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3 min read

Winter is Coming: Is Your Restaurant Prepared?

Winter is coming. And along with the colder weather comes a new set of challenges for restaurant and bar owners who’ve relied heavily on outdoor dining during the warmer months. During the summer, it almost seemed like business as usual. Outdoor tables were full and restaurant goers were happily enjoying the sense of normalcy that came along with finally being able to share a good meal with friends and family. Some bars and restaurants were even able to hire back many of their staff members. According to newly released data from the U.S. Bureau of Labor Statistics, the restaurant industry added 104,000 workers in August and over 200,000 jobs in September.

Outdoor dining has undoubtedly been a lifeline for struggling restaurants during recent months. And although indoor dining is now permitted at reduced capacity in countless cities, many restaurant patrons are still reluctant to dine indoors.

So, with frigid temperatures on the way and the threat of a resurgence of the virus, what are restaurant owners left to do? Here are 3 things you should be doing now to gear up for winter:

Modify Your Takeout Menu Offerings

No one knows for sure what the coming winter has in store. But one thing we do know is that some people will not feel comfortable going out to eat indoors. With that in mind, savvy restaurant owners will design take out menu offerings that take the needs of their patrons into consideration. For busy families, some options are family style meals to go, children’s pizza kits, take and bake pies, or make your own sundae kits. In the event of another lockdown you may want to consider selling grocery boxes that include staples that people may have trouble finding like milk, fruit, vegetables, and bread. For couples, try offering date night meal kits for easy preparation at home, oven-ready meals, or cocktails to go.

Be Prepared to Continually Adapt to Meet the Needs of Your Customers

Before reopening with new social distancing mandates in place, restaurant owners had to adapt to new guidelines. They spaced out tables and began rethinking the way they’ve always done things in order to promote patrons and make them feel comfortable. The same strategy will be necessary to survive the winter. If you’ve been reluctant to offer online ordering, curbside pickup, delivery, or contactless drive-up pickup, your business is going to suffer. Your customers want convenience and safety, and they will expect you to have digital ordering and payment capabilities as we move into the winter months.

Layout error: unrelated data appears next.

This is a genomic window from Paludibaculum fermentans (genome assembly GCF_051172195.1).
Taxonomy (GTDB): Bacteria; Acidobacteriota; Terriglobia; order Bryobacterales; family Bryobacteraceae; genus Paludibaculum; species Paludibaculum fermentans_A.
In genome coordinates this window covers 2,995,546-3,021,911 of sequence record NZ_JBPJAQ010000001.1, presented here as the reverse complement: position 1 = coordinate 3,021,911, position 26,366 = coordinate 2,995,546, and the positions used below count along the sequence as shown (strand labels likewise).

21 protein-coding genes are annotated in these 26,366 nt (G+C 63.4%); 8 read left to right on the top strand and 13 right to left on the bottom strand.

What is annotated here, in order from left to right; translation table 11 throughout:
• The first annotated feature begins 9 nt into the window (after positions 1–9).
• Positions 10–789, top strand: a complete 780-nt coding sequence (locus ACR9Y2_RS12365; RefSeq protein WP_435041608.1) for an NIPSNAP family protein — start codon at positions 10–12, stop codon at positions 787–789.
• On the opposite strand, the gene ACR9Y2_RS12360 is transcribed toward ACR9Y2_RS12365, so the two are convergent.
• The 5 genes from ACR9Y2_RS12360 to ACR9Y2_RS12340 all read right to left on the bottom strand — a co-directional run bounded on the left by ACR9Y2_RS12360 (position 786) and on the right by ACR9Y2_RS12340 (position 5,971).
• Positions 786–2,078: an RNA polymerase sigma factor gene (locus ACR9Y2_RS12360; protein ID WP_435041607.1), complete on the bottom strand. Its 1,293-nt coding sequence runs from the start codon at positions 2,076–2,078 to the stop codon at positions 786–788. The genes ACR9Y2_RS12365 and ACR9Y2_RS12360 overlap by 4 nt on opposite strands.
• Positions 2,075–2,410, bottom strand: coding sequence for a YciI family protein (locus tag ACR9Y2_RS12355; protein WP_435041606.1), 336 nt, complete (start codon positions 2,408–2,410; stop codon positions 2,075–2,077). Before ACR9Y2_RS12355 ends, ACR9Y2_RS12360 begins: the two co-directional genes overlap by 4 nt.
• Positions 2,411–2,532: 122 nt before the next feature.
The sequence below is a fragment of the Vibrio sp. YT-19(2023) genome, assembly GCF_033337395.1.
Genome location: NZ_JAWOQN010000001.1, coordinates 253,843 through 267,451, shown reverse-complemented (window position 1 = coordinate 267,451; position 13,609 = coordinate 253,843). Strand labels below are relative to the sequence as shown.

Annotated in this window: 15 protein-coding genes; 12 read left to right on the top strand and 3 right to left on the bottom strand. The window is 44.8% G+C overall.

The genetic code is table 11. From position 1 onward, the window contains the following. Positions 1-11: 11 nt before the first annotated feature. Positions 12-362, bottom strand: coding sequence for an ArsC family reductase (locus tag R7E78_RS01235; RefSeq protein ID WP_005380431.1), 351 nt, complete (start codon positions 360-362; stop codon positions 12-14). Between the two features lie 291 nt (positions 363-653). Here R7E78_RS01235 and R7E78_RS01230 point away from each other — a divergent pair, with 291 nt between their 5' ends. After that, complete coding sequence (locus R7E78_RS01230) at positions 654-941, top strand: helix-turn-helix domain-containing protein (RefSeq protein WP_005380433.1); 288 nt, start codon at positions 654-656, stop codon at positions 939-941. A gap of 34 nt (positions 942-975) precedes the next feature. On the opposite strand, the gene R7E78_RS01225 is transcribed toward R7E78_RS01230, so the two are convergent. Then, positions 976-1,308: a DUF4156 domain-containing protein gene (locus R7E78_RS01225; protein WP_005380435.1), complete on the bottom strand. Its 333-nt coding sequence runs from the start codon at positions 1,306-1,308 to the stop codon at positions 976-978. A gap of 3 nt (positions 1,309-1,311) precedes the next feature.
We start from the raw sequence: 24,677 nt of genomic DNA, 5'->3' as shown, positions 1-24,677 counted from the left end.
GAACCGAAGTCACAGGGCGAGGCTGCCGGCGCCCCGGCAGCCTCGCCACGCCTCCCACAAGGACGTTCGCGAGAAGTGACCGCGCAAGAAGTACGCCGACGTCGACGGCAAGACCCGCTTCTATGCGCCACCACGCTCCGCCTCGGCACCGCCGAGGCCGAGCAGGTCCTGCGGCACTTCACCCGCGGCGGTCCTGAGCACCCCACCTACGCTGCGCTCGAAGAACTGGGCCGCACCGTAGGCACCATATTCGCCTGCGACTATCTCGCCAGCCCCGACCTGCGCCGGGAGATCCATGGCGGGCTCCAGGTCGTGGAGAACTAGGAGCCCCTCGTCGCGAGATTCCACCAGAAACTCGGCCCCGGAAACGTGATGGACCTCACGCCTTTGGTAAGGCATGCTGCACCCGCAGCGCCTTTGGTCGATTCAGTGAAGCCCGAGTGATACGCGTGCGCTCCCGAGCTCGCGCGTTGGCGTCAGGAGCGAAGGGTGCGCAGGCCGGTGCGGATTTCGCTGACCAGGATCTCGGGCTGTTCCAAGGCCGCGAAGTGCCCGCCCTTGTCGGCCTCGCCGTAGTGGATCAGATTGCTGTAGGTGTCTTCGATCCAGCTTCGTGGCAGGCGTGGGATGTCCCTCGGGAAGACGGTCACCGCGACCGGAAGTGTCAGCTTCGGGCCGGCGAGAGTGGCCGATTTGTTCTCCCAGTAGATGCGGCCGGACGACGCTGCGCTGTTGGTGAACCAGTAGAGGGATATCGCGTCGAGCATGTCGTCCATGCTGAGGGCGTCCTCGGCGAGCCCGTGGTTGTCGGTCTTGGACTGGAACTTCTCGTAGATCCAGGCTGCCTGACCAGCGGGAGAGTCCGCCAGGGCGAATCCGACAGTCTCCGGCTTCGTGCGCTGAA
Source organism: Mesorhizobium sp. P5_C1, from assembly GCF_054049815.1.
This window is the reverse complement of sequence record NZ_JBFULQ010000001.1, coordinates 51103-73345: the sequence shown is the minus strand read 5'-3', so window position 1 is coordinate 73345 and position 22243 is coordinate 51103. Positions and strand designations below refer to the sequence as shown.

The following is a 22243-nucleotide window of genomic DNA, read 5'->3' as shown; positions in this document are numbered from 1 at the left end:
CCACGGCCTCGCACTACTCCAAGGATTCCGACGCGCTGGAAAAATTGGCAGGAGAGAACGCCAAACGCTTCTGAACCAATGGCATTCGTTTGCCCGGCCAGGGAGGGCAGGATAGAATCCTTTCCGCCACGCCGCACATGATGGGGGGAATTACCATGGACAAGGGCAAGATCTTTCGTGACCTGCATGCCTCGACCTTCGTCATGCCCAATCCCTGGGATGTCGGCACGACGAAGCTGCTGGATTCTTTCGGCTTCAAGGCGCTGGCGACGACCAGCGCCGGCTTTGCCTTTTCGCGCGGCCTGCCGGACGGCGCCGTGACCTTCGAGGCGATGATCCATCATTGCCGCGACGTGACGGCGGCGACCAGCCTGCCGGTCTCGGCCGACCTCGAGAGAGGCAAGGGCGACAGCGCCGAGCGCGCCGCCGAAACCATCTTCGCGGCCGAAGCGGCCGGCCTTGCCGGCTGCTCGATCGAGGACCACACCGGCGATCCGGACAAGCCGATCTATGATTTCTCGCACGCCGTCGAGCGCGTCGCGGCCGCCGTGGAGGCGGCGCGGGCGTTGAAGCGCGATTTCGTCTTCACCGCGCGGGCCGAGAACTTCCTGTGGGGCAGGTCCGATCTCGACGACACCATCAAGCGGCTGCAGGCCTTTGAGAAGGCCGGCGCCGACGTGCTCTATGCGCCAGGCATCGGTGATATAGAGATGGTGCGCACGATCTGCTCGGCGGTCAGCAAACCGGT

With so many uncertainties, you should also begin to think outside the box and plan for several different scenarios. You’ll need to be ready to adjust (and readjust) your overall strategy to best meet the needs of your customers while staying in compliance with any new guidelines or restrictions that may be put in place.

Plan for Outdoor Winter Dining

Although it may not seem like it, there are ways that restaurants and bars can continue to offer outdoor dining during the winter months. It just requires a little creative thinking. Some major cities are even looking to the public for help in coming up with innovative ways to extend the outdoor dining season to the winter months. Last month, the city of Chicago announced the Winter Dining Challenge, a design contest in which residents were asked to submit “solutions to stimulate and encourage safe outdoor dining, for both customers and restaurant/bar staff, during cold weather months”.

With a few modifications, you can continue serving patrons outdoors, even when the temperatures drop. Although some of the solutions are more expensive than others, there are several that do not require a costly investment. Here are a few examples of ways to continue outdoor dining:

  • Put up heated tents with plastic walls in your parking lot or in front of your restaurant
  • Construct private outdoor dining pods or yurts
  • Install outdoor fireplaces
  • Purchase blankets and shawls to give patrons sitting outside (the will be laundered after each guest uses them)
  • Purchase space heaters
  • Serve food that will keep people warm like soups, chilis, and stews
  • Switch to outdoor furniture that is made of wood instead of metal tables and chairs that can be very cold

Final Thoughts
While things may seem difficult now, life will eventually go back to normal and business will be booming again. Just remember, as the poet Anne Bradstreet once said, “If we had no winter, the spring would not be so pleasant: if we did not sometimes taste of adversity, prosperity would not be so welcome.”

If you are a restaurant owner in need of funding to get your restaurant ready for the winter months, contact us today at (844) 284–2725 or info@sbgfunding.com to discuss how we can help!

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